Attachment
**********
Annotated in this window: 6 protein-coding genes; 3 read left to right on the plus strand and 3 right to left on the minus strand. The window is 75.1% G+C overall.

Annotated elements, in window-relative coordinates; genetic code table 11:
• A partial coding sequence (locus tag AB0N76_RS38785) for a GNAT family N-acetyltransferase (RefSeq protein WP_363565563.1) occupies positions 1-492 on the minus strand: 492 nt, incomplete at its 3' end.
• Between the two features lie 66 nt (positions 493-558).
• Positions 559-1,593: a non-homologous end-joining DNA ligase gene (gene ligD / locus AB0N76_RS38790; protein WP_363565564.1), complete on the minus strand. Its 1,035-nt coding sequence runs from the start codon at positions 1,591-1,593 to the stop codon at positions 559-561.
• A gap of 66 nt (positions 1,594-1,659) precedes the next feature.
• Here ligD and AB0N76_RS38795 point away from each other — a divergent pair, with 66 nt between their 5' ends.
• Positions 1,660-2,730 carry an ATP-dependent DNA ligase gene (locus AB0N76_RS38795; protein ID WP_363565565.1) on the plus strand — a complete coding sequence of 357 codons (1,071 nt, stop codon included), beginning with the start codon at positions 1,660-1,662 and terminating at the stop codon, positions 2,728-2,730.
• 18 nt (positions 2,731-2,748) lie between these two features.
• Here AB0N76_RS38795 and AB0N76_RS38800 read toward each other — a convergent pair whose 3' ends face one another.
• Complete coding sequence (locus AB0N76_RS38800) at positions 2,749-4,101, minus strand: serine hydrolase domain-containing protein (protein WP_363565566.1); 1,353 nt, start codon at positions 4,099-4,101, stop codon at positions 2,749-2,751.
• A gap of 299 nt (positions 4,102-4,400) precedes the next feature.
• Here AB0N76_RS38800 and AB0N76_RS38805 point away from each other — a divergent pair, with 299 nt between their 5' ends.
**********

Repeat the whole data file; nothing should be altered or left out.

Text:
Annotated in this window: 6 protein-coding genes; 3 read left to right on the plus strand and 3 right to left on the minus strand. The window is 75.1% G+C overall.

Annotated elements, in window-relative coordinates; genetic code table 11:
• A partial coding sequence (locus tag AB0N76_RS38785) for a GNAT family N-acetyltransferase (RefSeq protein WP_363565563.1) occupies positions 1-492 on the minus strand: 492 nt, incomplete at its 3' end.
• Between the two features lie 66 nt (positions 493-558).
• Positions 559-1,593: a non-homologous end-joining DNA ligase gene (gene ligD / locus AB0N76_RS38790; protein WP_363565564.1), complete on the minus strand. Its 1,035-nt coding sequence runs from the start codon at positions 1,591-1,593 to the stop codon at positions 559-561.
• A gap of 66 nt (positions 1,594-1,659) precedes the next feature.
• Here ligD and AB0N76_RS38795 point away from each other — a divergent pair, with 66 nt between their 5' ends.
• Positions 1,660-2,730 carry an ATP-dependent DNA ligase gene (locus AB0N76_RS38795; protein ID WP_363565565.1) on the plus strand — a complete coding sequence of 357 codons (1,071 nt, stop codon included), beginning with the start codon at positions 1,660-1,662 and terminating at the stop codon, positions 2,728-2,730.
• 18 nt (positions 2,731-2,748) lie between these two features.
• Here AB0N76_RS38795 and AB0N76_RS38800 read toward each other — a convergent pair whose 3' ends face one another.
• Complete coding sequence (locus AB0N76_RS38800) at positions 2,749-4,101, minus strand: serine hydrolase domain-containing protein (protein WP_363565566.1); 1,353 nt, start codon at positions 4,099-4,101, stop codon at positions 2,749-2,751.
• A gap of 299 nt (positions 4,102-4,400) precedes the next feature.
• Here AB0N76_RS38800 and AB0N76_RS38805 point away from each other — a divergent pair, with 299 nt between their 5' ends.